Introduction of the Hepatitis B Test


Hepatitis B is an infection of the liver, which is caused by the hepatitis B virus (HBV). Hepatitis B blood tests detect viral proteins (antigens). These are the antibodies produced in response to an infection, or detect or evaluate the genetic material (DNA) of the virus.


Interpretaion of the Results

The pattern of test results can identify a person who has a current active infection, was exposed to HBV in the past, or has immunity as a result of vaccination.Results of the tests are typically evaluated together. Sometimes the meaning of one result depends on the result of another test. However, not all tests are performed for all people.

Initial Tests       Follow-up Tests      
Hep B surface antigen (HBsAg) Hep B surface antibody (Anti-HBs) Hep B core antibody Total (Anti-HBc IgG+IgM) Hep B core antibody (Anti-HBc IgM) Hep B e antigen (HBeAg) Hep B e antibody (Anti-HBe) HBV DNA Possible Interpretation / Stage of Infection
Negative Negative Negative Negative Not performed Not performed Not performed No active or prior infection; not immune — may be good candidate for vaccine; possibly in the incubation stage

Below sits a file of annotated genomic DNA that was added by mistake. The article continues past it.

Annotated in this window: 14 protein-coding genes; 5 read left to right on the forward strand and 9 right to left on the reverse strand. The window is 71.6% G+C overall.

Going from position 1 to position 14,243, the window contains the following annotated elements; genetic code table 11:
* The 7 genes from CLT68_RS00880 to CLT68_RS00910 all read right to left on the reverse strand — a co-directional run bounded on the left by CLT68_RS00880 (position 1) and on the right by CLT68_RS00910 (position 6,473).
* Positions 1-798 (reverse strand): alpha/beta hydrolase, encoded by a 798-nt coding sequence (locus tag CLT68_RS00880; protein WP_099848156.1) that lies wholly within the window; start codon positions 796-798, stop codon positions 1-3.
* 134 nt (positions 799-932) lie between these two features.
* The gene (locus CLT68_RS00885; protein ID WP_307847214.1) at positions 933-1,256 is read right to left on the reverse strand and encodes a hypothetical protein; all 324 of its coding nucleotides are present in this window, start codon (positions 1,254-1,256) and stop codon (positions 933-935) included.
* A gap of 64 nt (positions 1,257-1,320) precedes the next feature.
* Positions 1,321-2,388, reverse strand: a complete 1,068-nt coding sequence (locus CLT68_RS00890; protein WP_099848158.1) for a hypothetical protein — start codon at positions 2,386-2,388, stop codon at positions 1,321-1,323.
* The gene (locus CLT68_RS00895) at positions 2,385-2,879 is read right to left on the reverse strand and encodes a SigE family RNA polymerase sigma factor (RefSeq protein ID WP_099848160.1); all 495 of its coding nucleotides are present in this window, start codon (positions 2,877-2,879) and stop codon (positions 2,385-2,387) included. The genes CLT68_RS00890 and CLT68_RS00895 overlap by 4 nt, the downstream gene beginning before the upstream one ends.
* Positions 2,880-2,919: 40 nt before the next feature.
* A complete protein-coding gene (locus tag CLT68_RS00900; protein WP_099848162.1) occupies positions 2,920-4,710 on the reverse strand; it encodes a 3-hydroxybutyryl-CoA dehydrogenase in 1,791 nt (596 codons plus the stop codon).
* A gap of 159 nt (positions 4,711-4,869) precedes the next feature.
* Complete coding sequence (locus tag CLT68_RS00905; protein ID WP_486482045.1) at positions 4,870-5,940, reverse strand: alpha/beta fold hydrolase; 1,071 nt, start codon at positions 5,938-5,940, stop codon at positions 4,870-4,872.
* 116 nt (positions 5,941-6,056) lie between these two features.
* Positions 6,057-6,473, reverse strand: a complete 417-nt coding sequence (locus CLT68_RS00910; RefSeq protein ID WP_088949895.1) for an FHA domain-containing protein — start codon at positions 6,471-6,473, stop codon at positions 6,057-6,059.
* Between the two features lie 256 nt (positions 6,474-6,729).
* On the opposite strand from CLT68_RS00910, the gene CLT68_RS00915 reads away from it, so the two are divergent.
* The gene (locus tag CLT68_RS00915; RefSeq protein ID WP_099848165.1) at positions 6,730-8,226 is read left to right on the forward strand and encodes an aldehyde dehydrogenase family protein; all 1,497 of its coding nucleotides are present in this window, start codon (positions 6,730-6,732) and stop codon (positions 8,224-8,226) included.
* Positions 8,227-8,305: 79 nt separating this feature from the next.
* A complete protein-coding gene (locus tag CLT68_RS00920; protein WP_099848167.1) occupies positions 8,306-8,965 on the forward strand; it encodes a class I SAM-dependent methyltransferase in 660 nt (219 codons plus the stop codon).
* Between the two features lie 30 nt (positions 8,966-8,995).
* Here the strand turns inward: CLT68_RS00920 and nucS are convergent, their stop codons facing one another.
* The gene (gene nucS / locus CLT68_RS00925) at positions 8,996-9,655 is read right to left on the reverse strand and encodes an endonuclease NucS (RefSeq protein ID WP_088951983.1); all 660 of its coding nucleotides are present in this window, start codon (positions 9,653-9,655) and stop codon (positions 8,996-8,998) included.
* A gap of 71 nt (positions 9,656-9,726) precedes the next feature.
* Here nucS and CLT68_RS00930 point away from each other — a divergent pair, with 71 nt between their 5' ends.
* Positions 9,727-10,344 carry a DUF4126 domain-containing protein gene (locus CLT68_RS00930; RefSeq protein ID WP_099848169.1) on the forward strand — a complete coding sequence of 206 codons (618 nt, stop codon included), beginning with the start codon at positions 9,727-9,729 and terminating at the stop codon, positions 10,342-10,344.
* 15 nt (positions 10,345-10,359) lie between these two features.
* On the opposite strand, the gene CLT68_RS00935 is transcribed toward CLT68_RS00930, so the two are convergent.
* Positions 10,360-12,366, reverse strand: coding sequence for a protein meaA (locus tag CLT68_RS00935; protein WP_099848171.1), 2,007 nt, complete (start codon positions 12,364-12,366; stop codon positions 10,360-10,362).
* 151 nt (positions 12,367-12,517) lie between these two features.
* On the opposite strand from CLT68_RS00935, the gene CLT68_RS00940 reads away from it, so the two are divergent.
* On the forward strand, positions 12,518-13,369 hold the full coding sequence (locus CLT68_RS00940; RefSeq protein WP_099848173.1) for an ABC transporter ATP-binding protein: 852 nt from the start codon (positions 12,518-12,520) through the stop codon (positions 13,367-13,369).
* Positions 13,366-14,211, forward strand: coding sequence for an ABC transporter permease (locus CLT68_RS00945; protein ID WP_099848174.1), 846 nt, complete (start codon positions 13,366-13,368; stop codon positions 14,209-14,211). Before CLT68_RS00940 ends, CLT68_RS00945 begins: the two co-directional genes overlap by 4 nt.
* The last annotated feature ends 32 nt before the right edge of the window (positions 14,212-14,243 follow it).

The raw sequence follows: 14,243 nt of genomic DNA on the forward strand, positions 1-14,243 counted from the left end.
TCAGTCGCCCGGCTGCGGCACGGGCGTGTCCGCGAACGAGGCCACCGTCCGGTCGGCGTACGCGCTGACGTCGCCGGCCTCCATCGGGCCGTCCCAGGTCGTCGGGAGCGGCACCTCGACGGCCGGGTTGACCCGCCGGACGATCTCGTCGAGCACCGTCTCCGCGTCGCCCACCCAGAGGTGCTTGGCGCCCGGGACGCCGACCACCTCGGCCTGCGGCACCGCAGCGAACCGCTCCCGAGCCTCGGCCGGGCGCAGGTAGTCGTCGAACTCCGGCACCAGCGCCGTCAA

Negative Positive Negative Not performed Not performed Not performed Not performed Immunity due to vaccination
Negative Positive Positive Not performed Not performed Not performed Not performed Infection resolved; virus can reactivate if immune system suppressed
Positive Negative Positive or Negative Positive Positive or Negative Negative Detected Acute infection, usually with symptoms; contagious; could also be flare of chronic infection
Negative Negative Positive Positive Negative Positive None detected Acute infection is resolving (convalescent)
Positive Negative Positive Positive Positive or Negative Negative or Positive Detected Usually indicates an active chronic infection (liver damage likely)
Positive Negative Positive Negative Negative Positive None detected or detected at very low leve Chronic infection but low risk of liver damage — carrier state

Keywords: hepatitis B; test; viral proteins; antibodies

* The Content is not intended to be a substitute for professional medical advice, diagnosis, or treatment. Always seek the advice of your physician or other qualified health provider with any questions you may have regarding a medical condition.